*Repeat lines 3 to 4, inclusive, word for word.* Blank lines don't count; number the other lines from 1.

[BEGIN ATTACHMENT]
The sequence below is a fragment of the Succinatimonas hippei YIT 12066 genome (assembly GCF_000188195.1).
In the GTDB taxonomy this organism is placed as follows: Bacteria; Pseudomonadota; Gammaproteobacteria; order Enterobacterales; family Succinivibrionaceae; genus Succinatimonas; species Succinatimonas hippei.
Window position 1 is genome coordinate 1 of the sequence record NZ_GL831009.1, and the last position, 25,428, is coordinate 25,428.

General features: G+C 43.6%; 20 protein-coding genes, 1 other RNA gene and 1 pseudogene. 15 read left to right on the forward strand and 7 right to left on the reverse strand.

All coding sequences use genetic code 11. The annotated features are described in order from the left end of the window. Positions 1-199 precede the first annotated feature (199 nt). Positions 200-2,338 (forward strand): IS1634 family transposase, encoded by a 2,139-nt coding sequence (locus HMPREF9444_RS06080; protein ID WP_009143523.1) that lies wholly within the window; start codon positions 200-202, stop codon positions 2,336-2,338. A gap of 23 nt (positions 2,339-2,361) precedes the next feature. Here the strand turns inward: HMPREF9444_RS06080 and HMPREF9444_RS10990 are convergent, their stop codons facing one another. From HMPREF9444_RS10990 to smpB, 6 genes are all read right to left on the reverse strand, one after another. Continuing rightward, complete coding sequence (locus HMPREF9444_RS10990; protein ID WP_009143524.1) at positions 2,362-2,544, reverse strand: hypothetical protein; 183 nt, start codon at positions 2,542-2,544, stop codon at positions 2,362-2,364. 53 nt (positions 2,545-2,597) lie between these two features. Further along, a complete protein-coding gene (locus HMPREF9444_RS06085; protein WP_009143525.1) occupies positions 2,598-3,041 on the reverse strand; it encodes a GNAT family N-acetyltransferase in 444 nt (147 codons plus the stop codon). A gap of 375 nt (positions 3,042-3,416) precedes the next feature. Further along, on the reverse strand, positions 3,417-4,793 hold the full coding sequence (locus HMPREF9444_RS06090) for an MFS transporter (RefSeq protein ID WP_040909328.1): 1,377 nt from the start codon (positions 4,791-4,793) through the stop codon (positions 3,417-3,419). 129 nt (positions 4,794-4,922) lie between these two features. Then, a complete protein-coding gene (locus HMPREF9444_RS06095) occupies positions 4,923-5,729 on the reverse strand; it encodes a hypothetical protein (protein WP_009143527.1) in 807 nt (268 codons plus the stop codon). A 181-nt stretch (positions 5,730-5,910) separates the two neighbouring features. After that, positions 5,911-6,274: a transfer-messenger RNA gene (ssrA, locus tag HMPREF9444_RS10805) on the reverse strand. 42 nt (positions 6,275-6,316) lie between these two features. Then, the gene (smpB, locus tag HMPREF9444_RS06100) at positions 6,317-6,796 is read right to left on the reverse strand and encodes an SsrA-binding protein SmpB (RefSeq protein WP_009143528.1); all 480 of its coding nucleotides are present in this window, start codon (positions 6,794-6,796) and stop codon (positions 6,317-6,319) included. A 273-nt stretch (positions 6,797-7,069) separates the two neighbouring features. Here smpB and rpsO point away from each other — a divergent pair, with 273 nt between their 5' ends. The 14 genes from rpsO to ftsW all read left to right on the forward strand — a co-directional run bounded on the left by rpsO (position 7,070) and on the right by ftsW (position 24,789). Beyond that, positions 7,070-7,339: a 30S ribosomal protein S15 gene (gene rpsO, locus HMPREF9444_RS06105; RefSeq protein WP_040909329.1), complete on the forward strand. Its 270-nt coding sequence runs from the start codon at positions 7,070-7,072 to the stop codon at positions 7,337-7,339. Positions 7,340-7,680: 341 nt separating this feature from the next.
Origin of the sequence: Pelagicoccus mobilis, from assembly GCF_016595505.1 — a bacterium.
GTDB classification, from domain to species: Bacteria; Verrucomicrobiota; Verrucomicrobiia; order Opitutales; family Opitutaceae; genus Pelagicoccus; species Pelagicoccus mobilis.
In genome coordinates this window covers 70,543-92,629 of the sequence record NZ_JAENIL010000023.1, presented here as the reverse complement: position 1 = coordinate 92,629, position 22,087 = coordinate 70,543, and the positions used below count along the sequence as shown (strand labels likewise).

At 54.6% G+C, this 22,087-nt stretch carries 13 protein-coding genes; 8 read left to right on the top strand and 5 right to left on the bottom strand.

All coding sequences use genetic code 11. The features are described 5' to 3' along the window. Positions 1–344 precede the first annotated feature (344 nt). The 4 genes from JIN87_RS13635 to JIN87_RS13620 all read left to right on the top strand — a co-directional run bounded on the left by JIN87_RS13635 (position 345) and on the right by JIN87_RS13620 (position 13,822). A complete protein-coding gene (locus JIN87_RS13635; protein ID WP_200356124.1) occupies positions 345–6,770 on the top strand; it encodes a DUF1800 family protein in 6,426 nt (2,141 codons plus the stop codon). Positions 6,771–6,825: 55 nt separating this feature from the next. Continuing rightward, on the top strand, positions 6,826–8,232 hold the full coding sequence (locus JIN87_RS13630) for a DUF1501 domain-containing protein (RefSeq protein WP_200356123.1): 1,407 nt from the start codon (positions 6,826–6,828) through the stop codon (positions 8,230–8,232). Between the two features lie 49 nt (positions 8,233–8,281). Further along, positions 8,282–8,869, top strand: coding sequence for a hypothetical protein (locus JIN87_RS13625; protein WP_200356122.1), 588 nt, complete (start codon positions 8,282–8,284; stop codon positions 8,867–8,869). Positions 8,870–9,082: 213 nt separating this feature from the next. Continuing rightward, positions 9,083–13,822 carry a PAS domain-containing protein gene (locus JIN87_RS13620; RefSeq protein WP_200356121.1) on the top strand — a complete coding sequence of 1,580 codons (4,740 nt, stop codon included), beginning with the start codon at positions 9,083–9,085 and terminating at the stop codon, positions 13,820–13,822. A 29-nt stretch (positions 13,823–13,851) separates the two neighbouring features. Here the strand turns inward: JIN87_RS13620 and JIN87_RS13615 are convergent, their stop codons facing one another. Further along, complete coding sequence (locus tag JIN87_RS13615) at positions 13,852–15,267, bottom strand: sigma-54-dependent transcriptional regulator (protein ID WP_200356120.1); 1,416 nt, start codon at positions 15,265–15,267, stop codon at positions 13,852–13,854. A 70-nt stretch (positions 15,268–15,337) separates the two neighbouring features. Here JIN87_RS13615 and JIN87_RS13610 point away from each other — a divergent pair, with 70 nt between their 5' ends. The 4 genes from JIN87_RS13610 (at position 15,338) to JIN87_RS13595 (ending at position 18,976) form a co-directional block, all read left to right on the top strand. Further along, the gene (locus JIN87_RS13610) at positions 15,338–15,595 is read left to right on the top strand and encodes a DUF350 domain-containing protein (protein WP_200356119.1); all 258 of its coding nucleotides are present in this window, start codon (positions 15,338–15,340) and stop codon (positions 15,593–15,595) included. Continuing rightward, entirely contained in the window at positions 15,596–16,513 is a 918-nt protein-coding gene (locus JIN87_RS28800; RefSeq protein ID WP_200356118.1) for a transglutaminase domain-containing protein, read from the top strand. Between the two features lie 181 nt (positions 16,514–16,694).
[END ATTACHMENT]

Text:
Window position 1 is genome coordinate 1 of the sequence record NZ_GL831009.1, and the last position, 25,428, is coordinate 25,428.

General features: G+C 43.6%; 20 protein-coding genes, 1 other RNA gene and 1 pseudogene. 15 read left to right on the forward strand and 7 right to left on the reverse strand.